An indiscretion too far

Under pressure from his own constituents, Defense Minister Kyuma offered his resignation to Prime Minister Abe, who accepted.

Asahi reports that he told reporters that his reasoning was based on fears that he would influence the Upper House elections.

His tenure as Japan’s last JDA director-general and the first defense minister was marked by ill-considered public remarks, so it is altogether fitting that he has been brought low for violating the taboo of taboos, this after comments that publicly questioned the US war in Iraq (breaking with government policy of supporting the US rhetorically one-hundred percent) and suggested a reconsideration of the three principles on arms exports, one of the pillars of Japanese security policy.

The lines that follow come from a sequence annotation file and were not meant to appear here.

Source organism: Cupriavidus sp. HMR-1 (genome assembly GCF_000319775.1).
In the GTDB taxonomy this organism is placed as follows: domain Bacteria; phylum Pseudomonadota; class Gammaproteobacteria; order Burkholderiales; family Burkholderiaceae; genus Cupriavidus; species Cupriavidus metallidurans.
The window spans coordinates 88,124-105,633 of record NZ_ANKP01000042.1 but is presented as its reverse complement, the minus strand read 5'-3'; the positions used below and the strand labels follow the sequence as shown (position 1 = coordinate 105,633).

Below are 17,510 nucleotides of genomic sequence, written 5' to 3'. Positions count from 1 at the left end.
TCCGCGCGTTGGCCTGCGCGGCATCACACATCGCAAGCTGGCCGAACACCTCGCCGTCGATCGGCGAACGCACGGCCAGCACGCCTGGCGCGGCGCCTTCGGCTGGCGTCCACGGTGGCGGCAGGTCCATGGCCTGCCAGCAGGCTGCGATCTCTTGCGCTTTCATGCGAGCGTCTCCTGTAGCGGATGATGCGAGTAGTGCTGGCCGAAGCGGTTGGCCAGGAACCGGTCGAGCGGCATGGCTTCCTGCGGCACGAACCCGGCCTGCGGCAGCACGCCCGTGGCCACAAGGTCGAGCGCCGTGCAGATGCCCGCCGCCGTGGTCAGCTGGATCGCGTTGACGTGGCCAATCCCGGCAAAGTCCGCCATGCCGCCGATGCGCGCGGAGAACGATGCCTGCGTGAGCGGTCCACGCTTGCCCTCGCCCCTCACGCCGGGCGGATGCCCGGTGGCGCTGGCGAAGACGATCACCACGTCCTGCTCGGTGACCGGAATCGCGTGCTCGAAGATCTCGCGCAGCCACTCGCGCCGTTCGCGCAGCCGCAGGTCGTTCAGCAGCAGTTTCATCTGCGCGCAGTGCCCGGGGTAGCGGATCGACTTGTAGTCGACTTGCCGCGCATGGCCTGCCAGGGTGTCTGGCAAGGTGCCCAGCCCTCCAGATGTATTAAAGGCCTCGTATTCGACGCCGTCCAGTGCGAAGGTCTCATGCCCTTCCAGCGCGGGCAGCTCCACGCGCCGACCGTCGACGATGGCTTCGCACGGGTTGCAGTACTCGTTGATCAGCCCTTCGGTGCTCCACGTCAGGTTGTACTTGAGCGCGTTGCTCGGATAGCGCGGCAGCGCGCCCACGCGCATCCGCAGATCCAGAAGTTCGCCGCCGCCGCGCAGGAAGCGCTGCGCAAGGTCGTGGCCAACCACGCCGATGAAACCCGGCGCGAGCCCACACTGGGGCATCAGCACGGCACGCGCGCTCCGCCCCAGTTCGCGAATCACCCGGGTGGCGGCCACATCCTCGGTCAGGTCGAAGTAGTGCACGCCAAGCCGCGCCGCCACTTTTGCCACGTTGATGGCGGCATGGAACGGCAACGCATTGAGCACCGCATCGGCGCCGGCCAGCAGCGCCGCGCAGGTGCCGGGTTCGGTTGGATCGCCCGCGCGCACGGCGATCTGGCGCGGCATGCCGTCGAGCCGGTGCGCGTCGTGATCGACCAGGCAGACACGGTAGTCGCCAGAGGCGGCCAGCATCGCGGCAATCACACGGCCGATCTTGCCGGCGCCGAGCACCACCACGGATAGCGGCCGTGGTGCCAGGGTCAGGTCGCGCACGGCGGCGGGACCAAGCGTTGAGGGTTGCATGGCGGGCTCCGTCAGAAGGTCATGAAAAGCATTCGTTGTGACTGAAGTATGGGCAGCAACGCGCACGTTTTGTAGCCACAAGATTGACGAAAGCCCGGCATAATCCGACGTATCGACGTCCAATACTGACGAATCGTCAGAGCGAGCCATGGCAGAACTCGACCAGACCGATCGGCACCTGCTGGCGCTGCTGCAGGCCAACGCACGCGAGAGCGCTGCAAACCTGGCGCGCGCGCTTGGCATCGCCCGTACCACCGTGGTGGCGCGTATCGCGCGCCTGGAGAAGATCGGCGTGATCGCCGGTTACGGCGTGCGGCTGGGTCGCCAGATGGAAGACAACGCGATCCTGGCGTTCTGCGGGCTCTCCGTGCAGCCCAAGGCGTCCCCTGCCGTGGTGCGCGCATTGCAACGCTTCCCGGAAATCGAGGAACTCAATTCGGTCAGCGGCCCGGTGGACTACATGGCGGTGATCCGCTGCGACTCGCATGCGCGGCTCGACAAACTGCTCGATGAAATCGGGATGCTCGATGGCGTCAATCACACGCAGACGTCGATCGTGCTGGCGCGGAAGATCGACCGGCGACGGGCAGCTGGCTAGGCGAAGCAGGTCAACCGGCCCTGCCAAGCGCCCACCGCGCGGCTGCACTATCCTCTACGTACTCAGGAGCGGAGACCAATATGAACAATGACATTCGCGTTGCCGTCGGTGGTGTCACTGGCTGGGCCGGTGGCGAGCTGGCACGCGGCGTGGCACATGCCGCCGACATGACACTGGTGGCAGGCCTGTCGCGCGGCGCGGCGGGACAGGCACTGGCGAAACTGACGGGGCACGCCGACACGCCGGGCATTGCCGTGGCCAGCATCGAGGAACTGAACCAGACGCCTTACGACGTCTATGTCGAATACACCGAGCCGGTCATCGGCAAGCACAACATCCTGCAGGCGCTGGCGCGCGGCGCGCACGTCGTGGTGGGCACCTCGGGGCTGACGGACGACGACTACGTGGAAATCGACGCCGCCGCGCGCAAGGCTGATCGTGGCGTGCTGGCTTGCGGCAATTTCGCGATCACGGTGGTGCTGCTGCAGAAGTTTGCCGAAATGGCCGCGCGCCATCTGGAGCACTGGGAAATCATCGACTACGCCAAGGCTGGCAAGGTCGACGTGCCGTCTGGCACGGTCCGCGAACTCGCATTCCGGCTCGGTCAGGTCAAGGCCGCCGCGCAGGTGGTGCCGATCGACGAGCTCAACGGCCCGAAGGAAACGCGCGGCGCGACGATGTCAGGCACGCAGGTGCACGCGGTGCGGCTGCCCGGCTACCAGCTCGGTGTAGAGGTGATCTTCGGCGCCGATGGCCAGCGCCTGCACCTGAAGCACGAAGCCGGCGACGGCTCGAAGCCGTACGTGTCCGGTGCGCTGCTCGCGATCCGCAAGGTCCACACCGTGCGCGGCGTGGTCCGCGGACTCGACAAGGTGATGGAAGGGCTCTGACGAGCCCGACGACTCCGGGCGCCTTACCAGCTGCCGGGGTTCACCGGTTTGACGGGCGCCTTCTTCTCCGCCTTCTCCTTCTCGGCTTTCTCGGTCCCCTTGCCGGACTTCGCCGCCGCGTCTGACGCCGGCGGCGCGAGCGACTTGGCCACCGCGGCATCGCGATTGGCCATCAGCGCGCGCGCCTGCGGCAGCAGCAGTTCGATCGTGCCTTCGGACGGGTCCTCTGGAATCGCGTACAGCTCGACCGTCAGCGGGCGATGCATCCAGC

While he may be out of the way for the Upper House campaign, I wonder if voters in his Nagasaki district will remember his comments the next time a Lower House election rolls around.

Meanwhile, I stand by what I wrote earlier — whatever the political impact of Kyuma’s remarks, they, and the response to them, have been revealing.

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